Life after the track
The Copleys adopted all of their greyhounds from rescues that match retired racers and farm dogs with their forever homes.
“[The dogs] have had a really rough life,” Shauna said. “If we could adopt a zillion of them, we would, because we know they’re seen as disposable.”
Shauna has read articles and watched videos about dogs, where once they retire from the track, they’re shot, let loose in the desert or put to sleep because their owners no longer have use for them.
“The more money the dogs make, the better treatment they get. It’s all for the money—that’s what bothers me,” she said. “If they don’t make money, they’re gone.”
It’s a sad reality, but it’s not just true for retired racers. Even farm dogs that don’t race are eliminated because the breeder doesn’t want to deal with rescues or adoptions.
“Some dogs can have 13 or 14 puppies, and you know not all those dogs are going to be racing, so you have a bunch of dogs you have to find homes for,” Shauna said.
Most rescues will start the process of socializing dogs at a facility or place them in foster homes until they’re ready to be adopted. The rescue staff reviews applications and will match you with a dog they hope will be perfect for you.
“If you take the dog home and it doesn’t adjust, they want you to take it back,” Shauna said. “They’ll work with you until you find one that works for you.”
But no matter the behaviors, the Copleys have never given up on a dog.
“It takes patience and often a good year for them to feel like they’re part of your home,” Shauna said.
While she doesn’t care much for the racing industry or the treatment some dogs receive, Shauna said watching them run is beautiful.
The greyhound gaze
Whether he knew it or not, Bob couldn’t have picked a better time to walk into the Copleys’ lives.
“I was going through some very personal struggles at the time— high-stress stuff,” Shauna said, “and when we got Bob, he was just there all the time. I would pet him and my stress level went down.”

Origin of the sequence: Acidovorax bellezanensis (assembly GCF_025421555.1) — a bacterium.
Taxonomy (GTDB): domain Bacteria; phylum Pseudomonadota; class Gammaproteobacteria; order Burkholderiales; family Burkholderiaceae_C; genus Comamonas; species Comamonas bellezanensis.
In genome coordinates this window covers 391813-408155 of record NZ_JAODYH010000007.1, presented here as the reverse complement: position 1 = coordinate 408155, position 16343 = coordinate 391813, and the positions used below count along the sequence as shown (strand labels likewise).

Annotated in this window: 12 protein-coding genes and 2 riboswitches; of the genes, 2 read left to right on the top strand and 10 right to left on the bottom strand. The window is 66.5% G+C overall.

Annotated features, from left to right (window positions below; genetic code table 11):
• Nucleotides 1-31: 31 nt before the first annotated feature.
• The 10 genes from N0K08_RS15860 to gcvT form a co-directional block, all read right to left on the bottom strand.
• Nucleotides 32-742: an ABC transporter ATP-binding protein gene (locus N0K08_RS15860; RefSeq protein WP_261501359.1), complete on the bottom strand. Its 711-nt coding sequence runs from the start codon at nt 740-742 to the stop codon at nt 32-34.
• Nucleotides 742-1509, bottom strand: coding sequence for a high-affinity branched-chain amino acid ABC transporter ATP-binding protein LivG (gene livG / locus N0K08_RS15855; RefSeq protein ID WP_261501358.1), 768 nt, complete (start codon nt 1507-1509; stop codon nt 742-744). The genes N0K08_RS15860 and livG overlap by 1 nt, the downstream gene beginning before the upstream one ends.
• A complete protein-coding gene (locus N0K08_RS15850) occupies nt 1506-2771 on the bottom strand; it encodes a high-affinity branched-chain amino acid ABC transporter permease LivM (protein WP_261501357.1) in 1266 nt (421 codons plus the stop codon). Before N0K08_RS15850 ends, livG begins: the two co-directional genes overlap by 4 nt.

Today, Shauna has a sign on her mantel that reads, “Who Rescued Who?”
“That is such a true statement,” she said, noting that although she’s had a lot of different breeds in her life, greyhounds have a special intuition and way of comforting people.
This level of connection can be seen in the “greyhound gaze,” which Larry can only describe as a mesmerizing look that “just makes you melt.”
Though they’ve all had different personalities, each dog has profoundly impacted Larry and Shauna.
“Out of all four dogs, we think God gave [Honey] to us just to laugh,” Shauna said. “She’s so comical.”
Honey has gone through obedience training and received her K9 Good Citizenship award. Shauna hopes she’ll become a therapy dog someday—after all, she’s great with Bonnie, Shauna’s 90-year-old mother who lives with them.
Do your research
The Copleys have learned a lot about greyhounds over the years, and they encourage others to do their research on the rewards and challenges before welcoming one into their home.
“They’re fascinating and beautiful dogs but you have to be aware of what you’re getting into,” said Shauna, “and you can’t be frustrated with the dog because it doesn’t understand.”
But raising and training a greyhound is reciprocated with love, which the Copleys say is well worth the effort.
“I know everyone thinks the dog they have or the breed they have is special,” Shauna said. “But when I run into another greyhound owner, we smile at each other because we both know the hidden secrets of sharing your life with a greyhound.”